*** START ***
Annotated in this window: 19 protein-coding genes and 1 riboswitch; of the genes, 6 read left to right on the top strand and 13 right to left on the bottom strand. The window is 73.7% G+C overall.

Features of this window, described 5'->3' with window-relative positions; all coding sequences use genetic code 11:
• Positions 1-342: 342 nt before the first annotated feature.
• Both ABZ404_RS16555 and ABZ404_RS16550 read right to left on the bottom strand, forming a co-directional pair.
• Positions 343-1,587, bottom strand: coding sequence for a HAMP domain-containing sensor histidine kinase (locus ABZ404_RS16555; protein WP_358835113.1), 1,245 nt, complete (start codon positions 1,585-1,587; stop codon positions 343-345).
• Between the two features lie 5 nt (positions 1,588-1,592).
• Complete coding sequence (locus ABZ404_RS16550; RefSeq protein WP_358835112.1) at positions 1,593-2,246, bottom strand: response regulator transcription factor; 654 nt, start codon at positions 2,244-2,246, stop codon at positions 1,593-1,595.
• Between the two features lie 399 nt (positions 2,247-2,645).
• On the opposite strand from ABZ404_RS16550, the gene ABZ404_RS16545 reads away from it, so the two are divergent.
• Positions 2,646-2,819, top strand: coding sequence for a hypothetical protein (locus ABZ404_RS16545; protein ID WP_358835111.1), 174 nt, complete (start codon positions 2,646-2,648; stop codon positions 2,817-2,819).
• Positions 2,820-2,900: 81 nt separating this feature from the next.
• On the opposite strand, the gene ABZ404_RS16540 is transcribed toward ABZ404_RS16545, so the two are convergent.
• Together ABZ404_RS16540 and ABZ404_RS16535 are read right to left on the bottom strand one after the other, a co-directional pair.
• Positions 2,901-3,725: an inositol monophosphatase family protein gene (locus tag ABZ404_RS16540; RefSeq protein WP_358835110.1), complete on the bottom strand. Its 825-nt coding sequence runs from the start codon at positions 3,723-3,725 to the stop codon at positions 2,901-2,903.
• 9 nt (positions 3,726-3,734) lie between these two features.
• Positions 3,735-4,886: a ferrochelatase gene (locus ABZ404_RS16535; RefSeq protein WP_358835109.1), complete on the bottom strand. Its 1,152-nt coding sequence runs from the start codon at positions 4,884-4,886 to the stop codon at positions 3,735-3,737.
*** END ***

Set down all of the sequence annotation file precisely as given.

Annotated in this window: 19 protein-coding genes and 1 riboswitch; of the genes, 6 read left to right on the top strand and 13 right to left on the bottom strand. The window is 73.7% G+C overall.

Features of this window, described 5'->3' with window-relative positions; all coding sequences use genetic code 11:
• Positions 1-342: 342 nt before the first annotated feature.
• Both ABZ404_RS16555 and ABZ404_RS16550 read right to left on the bottom strand, forming a co-directional pair.
• Positions 343-1,587, bottom strand: coding sequence for a HAMP domain-containing sensor histidine kinase (locus ABZ404_RS16555; protein WP_358835113.1), 1,245 nt, complete (start codon positions 1,585-1,587; stop codon positions 343-345).
• Between the two features lie 5 nt (positions 1,588-1,592).
• Complete coding sequence (locus ABZ404_RS16550; RefSeq protein WP_358835112.1) at positions 1,593-2,246, bottom strand: response regulator transcription factor; 654 nt, start codon at positions 2,244-2,246, stop codon at positions 1,593-1,595.
• Between the two features lie 399 nt (positions 2,247-2,645).
• On the opposite strand from ABZ404_RS16550, the gene ABZ404_RS16545 reads away from it, so the two are divergent.
• Positions 2,646-2,819, top strand: coding sequence for a hypothetical protein (locus ABZ404_RS16545; protein ID WP_358835111.1), 174 nt, complete (start codon positions 2,646-2,648; stop codon positions 2,817-2,819).
• Positions 2,820-2,900: 81 nt separating this feature from the next.
• On the opposite strand, the gene ABZ404_RS16540 is transcribed toward ABZ404_RS16545, so the two are convergent.
• Together ABZ404_RS16540 and ABZ404_RS16535 are read right to left on the bottom strand one after the other, a co-directional pair.
• Positions 2,901-3,725: an inositol monophosphatase family protein gene (locus tag ABZ404_RS16540; RefSeq protein WP_358835110.1), complete on the bottom strand. Its 825-nt coding sequence runs from the start codon at positions 3,723-3,725 to the stop codon at positions 2,901-2,903.
• 9 nt (positions 3,726-3,734) lie between these two features.
• Positions 3,735-4,886: a ferrochelatase gene (locus ABZ404_RS16535; RefSeq protein WP_358835109.1), complete on the bottom strand. Its 1,152-nt coding sequence runs from the start codon at positions 4,884-4,886 to the stop codon at positions 3,735-3,737.